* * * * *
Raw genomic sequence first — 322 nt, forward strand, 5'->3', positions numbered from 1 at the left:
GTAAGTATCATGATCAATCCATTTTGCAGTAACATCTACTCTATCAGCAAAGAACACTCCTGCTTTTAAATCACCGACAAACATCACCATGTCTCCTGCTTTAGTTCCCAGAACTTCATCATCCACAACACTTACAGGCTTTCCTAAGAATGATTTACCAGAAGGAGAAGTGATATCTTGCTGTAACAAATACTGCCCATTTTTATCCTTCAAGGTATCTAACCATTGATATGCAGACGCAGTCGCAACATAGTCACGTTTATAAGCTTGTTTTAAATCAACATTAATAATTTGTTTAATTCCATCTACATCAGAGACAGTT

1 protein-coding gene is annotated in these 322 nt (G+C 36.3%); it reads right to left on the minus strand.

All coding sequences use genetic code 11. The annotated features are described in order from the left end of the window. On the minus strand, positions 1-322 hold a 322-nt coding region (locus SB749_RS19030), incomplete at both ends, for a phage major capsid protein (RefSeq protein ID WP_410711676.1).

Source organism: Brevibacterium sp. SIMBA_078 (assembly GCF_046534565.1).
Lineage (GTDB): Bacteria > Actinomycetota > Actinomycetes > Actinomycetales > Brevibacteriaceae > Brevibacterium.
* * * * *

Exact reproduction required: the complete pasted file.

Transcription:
Raw genomic sequence first — 322 nt, forward strand, 5'->3', positions numbered from 1 at the left:
GTAAGTATCATGATCAATCCATTTTGCAGTAACATCTACTCTATCAGCAAAGAACACTCCTGCTTTTAAATCACCGACAAACATCACCATGTCTCCTGCTTTAGTTCCCAGAACTTCATCATCCACAACACTTACAGGCTTTCCTAAGAATGATTTACCAGAAGGAGAAGTGATATCTTGCTGTAACAAATACTGCCCATTTTTATCCTTCAAGGTATCTAACCATTGATATGCAGACGCAGTCGCAACATAGTCACGTTTATAAGCTTGTTTTAAATCAACATTAATAATTTGTTTAATTCCATCTACATCAGAGACAGTT

1 protein-coding gene is annotated in these 322 nt (G+C 36.3%); it reads right to left on the minus strand.

All coding sequences use genetic code 11. The annotated features are described in order from the left end of the window. On the minus strand, positions 1-322 hold a 322-nt coding region (locus SB749_RS19030), incomplete at both ends, for a phage major capsid protein (RefSeq protein ID WP_410711676.1).

Source organism: Brevibacterium sp. SIMBA_078 (assembly GCF_046534565.1).
Lineage (GTDB): Bacteria > Actinomycetota > Actinomycetes > Actinomycetales > Brevibacteriaceae > Brevibacterium.